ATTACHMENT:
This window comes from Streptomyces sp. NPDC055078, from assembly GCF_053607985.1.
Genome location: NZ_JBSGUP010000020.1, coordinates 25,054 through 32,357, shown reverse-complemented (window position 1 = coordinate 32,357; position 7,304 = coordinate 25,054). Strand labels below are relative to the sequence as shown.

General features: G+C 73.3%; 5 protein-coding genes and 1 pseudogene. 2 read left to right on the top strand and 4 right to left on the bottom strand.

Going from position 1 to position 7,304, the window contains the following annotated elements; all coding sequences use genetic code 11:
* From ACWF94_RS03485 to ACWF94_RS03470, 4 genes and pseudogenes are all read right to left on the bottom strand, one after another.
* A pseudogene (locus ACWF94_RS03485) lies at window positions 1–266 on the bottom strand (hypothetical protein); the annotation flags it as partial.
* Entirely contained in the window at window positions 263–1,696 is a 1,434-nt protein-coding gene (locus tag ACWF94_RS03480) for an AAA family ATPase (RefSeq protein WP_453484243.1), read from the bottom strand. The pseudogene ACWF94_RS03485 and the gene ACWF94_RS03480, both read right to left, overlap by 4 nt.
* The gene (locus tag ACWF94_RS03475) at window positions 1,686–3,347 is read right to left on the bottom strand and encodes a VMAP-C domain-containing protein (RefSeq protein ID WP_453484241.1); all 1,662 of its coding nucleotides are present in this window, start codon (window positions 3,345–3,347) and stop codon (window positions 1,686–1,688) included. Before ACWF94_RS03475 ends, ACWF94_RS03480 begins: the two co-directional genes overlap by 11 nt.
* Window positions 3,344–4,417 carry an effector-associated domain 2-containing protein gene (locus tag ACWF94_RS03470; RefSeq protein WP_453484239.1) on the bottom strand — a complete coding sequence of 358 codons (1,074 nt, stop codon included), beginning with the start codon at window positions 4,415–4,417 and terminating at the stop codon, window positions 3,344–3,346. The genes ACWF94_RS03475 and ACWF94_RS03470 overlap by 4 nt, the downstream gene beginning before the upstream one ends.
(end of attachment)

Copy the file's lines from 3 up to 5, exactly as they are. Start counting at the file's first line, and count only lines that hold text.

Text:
General features: G+C 73.3%; 5 protein-coding genes and 1 pseudogene. 2 read left to right on the top strand and 4 right to left on the bottom strand.

Going from position 1 to position 7,304, the window contains the following annotated elements; all coding sequences use genetic code 11:
* From ACWF94_RS03485 to ACWF94_RS03470, 4 genes and pseudogenes are all read right to left on the bottom strand, one after another.